A first. I have just had someone from Denver Colorado respond to my blog with a question. Tried to answer the query but the email was returned. In the unlikely event of Shannon returning to my blog, here is the email I tried to send on the subject of pub quizzes:

"Hello Shannon,

I've not been so excited in ages, one person on earth has read my blog.

I haven't been to Denver (or indeed America) but I assume, perhaps wrongly that you don't have pubs (public houses) there. So therefore no pub quizzes? Quizzes have joined darts, dominoes, arguing about nothing, talking bollocks and saying things you will regret tomorrow as a popular activity to accompany drinking in English pubs. Not sure about Scotland and Ireland.

Are they difficult? It depends if you know the answers, and I often don't. But my fellow team members do so we win free beer from time to time. The Castle and Falcon in Newark where we have a go at the quiz is a decent pub with a predominantly working class clientele and our quizmaster sets what you might call "tabloid questions". The questions tend to require knowledge of "facts" about TV soaps, films, celebrities, sport, kings, queens, historical dates, capital cities, acronyms, biggest, smallest etc, things I'm either not interested in, or can't be bothered to remember. I suppose the questions are aimed at "what" rather then "why" or "how". Example from week before last "what is a mysoginist?" - not many of the men knew but a few would qualify. By the way about equal numbers of women and men participate.

Good fun on a Sunday night but feelings can run high both within teams and between them. All the teams think that the others are getting more help from the quizmaster. Any way is there a quiz culture in the States?

A final word on pubs. Sadly the traditional smallish local English pub is on the decline. This is for many reasons but importantly it is much cheaper to drink at home now here. Not the same I am afraid.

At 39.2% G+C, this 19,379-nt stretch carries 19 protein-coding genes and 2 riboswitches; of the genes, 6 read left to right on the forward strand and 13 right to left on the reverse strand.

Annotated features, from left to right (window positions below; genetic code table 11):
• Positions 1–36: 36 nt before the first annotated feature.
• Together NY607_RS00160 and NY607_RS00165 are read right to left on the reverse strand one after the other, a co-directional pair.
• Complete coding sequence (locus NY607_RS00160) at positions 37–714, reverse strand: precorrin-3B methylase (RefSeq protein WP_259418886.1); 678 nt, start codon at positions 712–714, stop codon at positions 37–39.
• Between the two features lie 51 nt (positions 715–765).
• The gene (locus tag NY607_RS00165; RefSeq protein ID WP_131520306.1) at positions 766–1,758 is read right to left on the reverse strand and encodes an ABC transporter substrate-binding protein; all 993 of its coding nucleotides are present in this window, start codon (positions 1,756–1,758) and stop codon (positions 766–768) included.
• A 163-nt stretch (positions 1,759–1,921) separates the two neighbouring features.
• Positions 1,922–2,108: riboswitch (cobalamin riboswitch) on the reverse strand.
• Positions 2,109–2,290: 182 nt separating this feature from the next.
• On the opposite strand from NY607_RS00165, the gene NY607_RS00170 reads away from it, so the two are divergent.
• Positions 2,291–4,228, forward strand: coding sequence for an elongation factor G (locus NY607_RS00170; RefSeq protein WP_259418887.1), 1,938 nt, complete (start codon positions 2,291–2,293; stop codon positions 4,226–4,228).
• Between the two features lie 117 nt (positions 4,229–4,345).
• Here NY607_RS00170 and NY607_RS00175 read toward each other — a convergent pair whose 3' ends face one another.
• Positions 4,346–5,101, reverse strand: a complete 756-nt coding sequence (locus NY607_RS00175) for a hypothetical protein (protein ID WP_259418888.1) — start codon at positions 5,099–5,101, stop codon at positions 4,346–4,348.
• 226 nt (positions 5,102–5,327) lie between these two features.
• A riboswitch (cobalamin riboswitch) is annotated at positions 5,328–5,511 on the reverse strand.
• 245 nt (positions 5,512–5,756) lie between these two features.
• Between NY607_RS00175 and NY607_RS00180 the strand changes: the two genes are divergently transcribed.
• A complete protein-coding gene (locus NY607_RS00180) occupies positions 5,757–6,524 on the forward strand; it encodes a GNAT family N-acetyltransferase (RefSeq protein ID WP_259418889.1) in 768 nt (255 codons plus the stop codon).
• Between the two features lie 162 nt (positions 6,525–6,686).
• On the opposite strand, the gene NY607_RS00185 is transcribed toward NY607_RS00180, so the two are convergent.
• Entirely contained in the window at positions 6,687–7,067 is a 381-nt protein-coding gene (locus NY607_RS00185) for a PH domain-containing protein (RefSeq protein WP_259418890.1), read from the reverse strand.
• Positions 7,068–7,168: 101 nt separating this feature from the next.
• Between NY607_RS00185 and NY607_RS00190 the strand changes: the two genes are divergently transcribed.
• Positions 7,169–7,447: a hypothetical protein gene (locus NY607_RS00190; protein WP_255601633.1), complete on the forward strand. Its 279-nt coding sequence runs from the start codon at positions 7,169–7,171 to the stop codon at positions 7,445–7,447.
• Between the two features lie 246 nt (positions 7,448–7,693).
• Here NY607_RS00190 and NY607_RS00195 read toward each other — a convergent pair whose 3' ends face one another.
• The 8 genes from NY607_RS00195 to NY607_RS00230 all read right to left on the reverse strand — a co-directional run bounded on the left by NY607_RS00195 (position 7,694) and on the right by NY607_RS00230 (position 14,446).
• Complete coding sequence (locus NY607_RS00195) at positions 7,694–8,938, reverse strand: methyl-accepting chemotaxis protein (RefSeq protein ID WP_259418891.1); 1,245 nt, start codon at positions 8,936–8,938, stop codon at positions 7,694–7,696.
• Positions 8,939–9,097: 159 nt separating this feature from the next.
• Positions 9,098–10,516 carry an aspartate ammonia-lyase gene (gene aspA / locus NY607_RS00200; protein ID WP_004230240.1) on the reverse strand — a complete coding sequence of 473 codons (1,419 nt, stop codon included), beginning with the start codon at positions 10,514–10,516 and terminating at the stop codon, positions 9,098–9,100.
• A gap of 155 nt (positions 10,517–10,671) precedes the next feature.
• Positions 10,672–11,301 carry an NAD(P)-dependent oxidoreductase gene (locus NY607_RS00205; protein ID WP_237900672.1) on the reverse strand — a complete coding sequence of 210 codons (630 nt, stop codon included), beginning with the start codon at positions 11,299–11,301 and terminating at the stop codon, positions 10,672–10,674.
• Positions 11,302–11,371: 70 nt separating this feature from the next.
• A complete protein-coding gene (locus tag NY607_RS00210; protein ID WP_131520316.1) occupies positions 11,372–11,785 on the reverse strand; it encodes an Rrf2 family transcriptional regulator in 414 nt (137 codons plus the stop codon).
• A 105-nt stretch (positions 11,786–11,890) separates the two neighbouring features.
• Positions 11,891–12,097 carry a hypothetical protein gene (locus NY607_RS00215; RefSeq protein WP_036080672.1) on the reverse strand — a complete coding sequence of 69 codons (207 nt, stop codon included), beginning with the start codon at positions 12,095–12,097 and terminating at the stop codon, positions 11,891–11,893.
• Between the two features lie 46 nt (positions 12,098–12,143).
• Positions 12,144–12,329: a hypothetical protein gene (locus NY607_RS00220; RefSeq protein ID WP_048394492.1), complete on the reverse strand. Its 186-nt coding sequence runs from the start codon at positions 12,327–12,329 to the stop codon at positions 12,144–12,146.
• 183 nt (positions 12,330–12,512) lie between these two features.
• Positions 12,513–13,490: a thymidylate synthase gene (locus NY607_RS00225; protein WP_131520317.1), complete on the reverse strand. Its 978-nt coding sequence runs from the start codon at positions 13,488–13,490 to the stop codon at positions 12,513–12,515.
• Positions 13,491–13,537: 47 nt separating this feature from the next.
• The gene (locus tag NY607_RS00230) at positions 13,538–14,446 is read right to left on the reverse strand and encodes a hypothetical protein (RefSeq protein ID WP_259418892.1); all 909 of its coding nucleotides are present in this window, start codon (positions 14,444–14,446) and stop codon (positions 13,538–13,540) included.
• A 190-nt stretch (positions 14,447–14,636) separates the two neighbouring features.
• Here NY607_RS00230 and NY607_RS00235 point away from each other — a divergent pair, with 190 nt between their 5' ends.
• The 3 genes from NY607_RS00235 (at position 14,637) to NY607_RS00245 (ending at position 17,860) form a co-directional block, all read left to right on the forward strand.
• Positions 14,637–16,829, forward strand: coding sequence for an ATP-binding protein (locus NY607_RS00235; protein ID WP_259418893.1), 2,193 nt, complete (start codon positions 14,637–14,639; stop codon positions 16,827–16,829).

Anyway thanks the comment, and if you get the time let me know about quizzes and bars in Denver.

All the best,


Sunday, 4 February 2007

Which is best Exercise Bike or Honda ANF 125?

For the majority of my adult life I have engaged in some sort of physical activity. I am useless at sport so it has usually been something worthy like running or swimming to keep fit.

Christ isn't swimming boring, the only saving grace is you are always clean (or maybe with a thin coating of other participants urine). My regular exercise is now two trips to the gym each week.

Do I enjoy it? Well like the curate's egg it is good in parts. It is easy to think of reasons to put off going. However if I don't go then I am riddled with anxiety about imminent heart failure which I have convinced myself I am one gym session away from. So the pattern of my life is:

  • Go to the gym and leave feeling self righteous, robust and also elated that I do not have to go for a few days
  • Any aches and pains I get in the next day or so are seen by me as due to the vigorous life enhancing exercise
  • The euphoria wears off and aches and pains are now surely evidence of an impending heart attack
  • Lethargy and depression set in due to expected life threatening condition
  • Check symptoms on Web, situation even worse than expected
  • Go to gym one last time but leave feeling self righteous etc
  • Repeat process

Is it really worth exercising to keep fit when fish, fowl, sheep and beef may all tainted. What did you have for Sunday lunch today? Poached mercury, or roast bird flu, scrapie or CJD?

It's not possible that I am a neurotic hypochondriac, is it?

Anyway to cheer myself up this week I bought the Honda Innove ANF 125 pictured above from a very nice guy in Barnet. I have probably saved it from a lifetime of pizza hauling and now like an old seaside donkey it can retire to an easier life in the country. In my garage I now have examples from the last forty years of two wheel commuters. Why? Don't ask me. I do know that riding them is better fun than going to the gym.